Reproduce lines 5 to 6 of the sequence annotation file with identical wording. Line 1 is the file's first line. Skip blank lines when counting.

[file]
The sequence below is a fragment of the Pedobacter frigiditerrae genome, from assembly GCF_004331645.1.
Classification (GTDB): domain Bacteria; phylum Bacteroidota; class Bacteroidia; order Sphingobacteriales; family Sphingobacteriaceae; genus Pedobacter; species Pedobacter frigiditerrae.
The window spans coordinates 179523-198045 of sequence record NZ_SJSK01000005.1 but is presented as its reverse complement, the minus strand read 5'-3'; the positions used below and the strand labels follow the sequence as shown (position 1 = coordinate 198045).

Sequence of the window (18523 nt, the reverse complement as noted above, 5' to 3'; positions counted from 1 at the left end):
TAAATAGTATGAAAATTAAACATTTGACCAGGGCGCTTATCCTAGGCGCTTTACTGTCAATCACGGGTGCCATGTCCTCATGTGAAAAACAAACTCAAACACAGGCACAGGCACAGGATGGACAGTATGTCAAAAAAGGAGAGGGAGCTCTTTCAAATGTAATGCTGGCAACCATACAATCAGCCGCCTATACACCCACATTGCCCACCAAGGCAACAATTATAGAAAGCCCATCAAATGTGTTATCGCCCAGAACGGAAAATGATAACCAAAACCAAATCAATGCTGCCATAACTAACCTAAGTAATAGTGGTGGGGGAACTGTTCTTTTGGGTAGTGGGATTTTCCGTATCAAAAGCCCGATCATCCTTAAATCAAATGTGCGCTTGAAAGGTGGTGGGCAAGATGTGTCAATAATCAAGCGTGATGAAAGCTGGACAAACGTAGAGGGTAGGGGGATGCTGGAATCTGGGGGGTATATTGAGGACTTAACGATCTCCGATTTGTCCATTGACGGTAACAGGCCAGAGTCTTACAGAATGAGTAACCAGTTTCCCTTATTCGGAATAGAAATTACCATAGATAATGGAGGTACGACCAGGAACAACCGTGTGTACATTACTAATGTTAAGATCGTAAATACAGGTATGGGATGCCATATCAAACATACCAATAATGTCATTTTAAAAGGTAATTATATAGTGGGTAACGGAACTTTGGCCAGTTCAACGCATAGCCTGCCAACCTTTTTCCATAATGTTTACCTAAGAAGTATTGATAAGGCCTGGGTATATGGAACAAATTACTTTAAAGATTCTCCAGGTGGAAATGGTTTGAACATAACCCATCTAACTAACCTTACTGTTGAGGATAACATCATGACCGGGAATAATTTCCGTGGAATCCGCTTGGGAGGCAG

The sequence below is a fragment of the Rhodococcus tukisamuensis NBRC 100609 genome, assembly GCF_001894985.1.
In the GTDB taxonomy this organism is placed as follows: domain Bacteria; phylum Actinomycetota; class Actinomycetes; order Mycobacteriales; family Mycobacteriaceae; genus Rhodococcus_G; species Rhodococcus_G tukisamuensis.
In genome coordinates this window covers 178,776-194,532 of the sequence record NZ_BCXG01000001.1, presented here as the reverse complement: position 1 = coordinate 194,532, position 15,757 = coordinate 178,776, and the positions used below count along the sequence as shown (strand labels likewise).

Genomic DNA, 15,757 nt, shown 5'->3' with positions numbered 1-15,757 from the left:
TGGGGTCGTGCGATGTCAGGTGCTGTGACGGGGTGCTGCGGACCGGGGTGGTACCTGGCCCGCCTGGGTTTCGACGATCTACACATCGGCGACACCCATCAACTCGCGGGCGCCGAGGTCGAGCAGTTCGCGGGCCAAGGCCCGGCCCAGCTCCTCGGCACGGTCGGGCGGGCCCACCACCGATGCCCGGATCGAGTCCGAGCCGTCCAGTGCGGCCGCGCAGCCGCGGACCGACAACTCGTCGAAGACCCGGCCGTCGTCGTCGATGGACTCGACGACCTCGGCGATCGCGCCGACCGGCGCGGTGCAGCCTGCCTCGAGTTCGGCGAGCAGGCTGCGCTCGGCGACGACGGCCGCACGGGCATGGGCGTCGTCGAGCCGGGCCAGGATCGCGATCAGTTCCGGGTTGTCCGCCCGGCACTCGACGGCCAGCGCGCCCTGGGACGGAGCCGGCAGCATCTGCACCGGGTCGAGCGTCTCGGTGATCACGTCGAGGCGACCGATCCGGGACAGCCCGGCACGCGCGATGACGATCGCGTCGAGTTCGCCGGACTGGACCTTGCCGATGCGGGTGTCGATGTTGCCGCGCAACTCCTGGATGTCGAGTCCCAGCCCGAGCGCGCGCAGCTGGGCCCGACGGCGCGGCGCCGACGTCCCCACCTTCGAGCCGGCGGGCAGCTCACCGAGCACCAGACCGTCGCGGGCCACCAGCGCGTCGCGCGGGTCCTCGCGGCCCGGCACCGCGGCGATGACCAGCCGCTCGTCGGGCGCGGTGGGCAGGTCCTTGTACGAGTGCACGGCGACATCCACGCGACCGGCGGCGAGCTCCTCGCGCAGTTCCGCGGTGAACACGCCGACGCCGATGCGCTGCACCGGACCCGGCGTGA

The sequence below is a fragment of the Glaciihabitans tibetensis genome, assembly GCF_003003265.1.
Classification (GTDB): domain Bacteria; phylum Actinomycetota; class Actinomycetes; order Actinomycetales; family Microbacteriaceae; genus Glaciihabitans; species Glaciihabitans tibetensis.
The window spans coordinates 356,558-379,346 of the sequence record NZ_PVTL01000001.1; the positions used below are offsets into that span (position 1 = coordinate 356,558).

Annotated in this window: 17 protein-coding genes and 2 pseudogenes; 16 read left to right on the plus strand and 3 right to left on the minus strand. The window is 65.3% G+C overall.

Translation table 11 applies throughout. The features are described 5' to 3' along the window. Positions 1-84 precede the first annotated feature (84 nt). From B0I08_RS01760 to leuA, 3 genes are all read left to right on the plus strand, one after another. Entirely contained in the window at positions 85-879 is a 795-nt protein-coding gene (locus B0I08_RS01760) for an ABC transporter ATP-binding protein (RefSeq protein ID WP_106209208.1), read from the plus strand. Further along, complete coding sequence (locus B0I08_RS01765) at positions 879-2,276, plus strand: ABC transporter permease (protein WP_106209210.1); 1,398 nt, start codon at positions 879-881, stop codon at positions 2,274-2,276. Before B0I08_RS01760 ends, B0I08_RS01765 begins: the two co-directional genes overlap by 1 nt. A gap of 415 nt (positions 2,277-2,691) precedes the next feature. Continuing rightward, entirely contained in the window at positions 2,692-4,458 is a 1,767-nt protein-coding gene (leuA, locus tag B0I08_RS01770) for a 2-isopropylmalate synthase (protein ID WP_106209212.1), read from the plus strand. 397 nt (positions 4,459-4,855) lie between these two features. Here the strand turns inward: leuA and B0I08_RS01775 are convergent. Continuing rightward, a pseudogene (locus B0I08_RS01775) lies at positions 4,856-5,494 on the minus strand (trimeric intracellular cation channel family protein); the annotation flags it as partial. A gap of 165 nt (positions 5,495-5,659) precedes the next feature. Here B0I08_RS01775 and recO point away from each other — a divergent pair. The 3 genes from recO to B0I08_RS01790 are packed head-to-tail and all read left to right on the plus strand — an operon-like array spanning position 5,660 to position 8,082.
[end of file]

TAAATAGTATGAAAATTAAACATTTGACCAGGGCGCTTATCCTAGGCGCTTTACTGTCAATCACGGGTGCCATGTCCTCATGTGAAAAACAAACTCAAACACAGGCACAGGCACAGGATGGACAGTATGTCAAAAAAGGAGAGGGAGCTCTTTCAAATGTAATGCTGGCAACCATACAATCAGCCGCCTATACACCCACATTGCCCACCAAGGCAACAATTATAGAAAGCCCATCAAATGTGTTATCGCCCAGAACGGAAAATGATAACCAAAACCAAATCAATGCTGCCATAACTAACCTAAGTAATAGTGGTGGGGGAACTGTTCTTTTGGGTAGTGGGATTTTCCGTATCAAAAGCCCGATCATCCTTAAATCAAATGTGCGCTTGAAAGGTGGTGGGCAAGATGTGTCAATAATCAAGCGTGATGAAAGCTGGACAAACGTAGAGGGTAGGGGGATGCTGGAATCTGGGGGGTATATTGAGGACTTAACGATCTCCGATTTGTCCATTGACGGTAACAGGCCAGAGTCTTACAGAATGAGTAACCAGTTTCCCTTATTCGGAATAGAAATTACCATAGATAATGGAGGTACGACCAGGAACAACCGTGTGTACATTACTAATGTTAAGATCGTAAATACAGGTATGGGATGCCATATCAAACATACCAATAATGTCATTTTAAAAGGTAATTATATAGTGGGTAACGGAACTTTGGCCAGTTCAACGCATAGCCTGCCAACCTTTTTCCATAATGTTTACCTAAGAAGTATTGATAAGGCCTGGGTATATGGAACAAATTACTTTAAAGATTCTCCAGGTGGAAATGGTTTGAACATAACCCATCTAACTAACCTTACTGTTGAGGATAACATCATGACCGGGAATAATTTCCGTGGAATCCGCTTGGGAGGCAG

The sequence below is a fragment of the Rhodococcus tukisamuensis NBRC 100609 genome, assembly GCF_001894985.1.